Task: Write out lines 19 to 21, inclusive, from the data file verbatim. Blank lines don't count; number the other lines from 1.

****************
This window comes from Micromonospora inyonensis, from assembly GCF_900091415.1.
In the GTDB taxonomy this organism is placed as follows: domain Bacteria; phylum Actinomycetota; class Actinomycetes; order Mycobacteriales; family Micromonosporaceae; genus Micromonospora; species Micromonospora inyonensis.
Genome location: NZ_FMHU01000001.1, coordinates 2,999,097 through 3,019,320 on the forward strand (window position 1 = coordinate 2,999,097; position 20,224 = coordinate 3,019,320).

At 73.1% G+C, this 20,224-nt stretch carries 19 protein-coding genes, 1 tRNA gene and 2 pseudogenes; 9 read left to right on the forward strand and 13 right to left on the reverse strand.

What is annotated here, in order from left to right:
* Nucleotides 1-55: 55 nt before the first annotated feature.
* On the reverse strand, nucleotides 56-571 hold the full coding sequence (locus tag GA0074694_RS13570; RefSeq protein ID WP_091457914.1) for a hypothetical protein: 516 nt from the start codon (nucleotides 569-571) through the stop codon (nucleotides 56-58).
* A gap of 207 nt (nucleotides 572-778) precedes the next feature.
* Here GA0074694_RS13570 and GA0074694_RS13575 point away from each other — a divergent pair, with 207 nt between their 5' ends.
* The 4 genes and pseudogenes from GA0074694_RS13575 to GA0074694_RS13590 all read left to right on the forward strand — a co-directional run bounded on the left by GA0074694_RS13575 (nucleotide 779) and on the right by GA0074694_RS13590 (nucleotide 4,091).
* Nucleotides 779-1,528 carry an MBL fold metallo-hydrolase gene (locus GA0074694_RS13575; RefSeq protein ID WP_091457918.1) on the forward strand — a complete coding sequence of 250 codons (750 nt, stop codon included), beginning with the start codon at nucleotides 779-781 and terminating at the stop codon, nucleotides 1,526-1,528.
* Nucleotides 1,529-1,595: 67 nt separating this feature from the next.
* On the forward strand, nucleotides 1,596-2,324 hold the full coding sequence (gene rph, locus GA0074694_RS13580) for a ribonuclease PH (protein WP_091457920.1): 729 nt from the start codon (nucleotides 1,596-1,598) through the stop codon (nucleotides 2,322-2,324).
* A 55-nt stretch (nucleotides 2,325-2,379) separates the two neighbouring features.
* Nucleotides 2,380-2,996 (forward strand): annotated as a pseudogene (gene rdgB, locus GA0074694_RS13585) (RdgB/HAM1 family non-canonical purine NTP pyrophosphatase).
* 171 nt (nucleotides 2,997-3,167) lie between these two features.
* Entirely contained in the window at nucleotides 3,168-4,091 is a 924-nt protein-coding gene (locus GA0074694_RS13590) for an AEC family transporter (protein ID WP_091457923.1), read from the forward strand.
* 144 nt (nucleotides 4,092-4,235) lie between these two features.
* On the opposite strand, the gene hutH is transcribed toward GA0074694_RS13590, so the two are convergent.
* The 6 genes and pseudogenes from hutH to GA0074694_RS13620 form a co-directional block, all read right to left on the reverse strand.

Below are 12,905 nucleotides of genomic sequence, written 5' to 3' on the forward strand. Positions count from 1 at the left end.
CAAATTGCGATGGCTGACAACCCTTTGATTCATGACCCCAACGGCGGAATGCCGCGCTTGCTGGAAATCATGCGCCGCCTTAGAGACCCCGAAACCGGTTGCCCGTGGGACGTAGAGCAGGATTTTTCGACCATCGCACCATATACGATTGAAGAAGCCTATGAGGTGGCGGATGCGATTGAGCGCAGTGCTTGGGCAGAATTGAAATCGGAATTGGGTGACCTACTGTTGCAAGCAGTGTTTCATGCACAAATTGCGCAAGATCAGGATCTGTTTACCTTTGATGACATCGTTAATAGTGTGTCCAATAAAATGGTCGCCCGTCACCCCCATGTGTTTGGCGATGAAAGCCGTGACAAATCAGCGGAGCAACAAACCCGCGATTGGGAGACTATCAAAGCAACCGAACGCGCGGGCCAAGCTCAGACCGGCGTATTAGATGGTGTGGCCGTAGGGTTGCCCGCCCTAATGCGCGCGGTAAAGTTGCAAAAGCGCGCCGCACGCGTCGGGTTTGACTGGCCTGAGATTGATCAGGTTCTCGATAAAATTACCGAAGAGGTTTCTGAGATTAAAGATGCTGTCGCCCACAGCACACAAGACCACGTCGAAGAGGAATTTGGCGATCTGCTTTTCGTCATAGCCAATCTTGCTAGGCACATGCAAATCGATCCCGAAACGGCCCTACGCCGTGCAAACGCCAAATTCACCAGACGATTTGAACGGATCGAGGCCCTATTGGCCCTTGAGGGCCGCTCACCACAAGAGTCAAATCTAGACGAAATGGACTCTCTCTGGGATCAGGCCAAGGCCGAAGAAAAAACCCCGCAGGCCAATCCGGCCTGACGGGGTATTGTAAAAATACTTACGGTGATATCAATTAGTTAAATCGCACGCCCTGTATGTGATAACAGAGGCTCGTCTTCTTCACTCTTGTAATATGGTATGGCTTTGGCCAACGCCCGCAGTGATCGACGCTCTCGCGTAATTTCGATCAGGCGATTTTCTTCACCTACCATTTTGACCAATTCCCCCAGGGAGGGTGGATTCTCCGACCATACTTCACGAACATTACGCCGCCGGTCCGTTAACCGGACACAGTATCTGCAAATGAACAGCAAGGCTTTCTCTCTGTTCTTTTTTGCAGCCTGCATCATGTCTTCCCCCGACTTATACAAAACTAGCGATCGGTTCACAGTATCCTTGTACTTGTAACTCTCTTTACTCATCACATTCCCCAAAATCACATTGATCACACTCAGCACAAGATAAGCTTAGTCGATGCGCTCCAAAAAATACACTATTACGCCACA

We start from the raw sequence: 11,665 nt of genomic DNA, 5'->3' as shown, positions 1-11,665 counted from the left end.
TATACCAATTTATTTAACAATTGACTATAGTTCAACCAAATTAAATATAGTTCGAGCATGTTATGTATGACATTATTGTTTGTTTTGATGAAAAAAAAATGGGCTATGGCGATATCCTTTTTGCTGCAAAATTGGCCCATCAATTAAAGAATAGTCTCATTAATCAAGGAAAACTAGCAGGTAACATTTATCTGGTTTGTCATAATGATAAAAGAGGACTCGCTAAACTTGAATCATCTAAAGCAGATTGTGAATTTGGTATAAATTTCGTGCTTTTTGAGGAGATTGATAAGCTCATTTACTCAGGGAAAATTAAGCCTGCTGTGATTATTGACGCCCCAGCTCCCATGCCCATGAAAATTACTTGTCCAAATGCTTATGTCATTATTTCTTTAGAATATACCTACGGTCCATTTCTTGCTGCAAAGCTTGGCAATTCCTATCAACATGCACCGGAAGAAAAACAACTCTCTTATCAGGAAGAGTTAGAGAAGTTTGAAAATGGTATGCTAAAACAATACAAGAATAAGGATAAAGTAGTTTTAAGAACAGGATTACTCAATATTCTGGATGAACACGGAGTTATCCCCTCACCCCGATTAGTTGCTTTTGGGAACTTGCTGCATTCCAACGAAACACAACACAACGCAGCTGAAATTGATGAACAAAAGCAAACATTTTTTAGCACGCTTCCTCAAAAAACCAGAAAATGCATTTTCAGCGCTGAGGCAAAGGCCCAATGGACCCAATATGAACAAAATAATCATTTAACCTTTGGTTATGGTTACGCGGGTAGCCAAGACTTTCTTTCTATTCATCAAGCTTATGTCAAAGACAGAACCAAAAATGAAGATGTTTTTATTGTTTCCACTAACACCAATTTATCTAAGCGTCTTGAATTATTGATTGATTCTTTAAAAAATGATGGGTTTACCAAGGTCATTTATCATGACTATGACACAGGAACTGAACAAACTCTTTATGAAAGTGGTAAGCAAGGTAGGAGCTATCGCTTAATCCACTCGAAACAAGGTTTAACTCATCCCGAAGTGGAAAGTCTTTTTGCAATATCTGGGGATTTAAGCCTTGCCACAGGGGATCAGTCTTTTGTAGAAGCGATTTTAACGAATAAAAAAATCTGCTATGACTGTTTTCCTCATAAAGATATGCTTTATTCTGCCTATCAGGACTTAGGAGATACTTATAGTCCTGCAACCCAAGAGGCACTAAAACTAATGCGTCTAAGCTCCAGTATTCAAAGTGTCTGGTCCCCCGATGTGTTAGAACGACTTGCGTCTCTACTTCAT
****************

* On the opposite strand, the gene hutH is transcribed toward GA0074694_RS13590, so the two are convergent.
* The 6 genes and pseudogenes from hutH to GA0074694_RS13620 form a co-directional block, all read right to left on the reverse strand.

Below are 12,905 nucleotides of genomic sequence, written 5' to 3' on the forward strand. Positions count from 1 at the left end.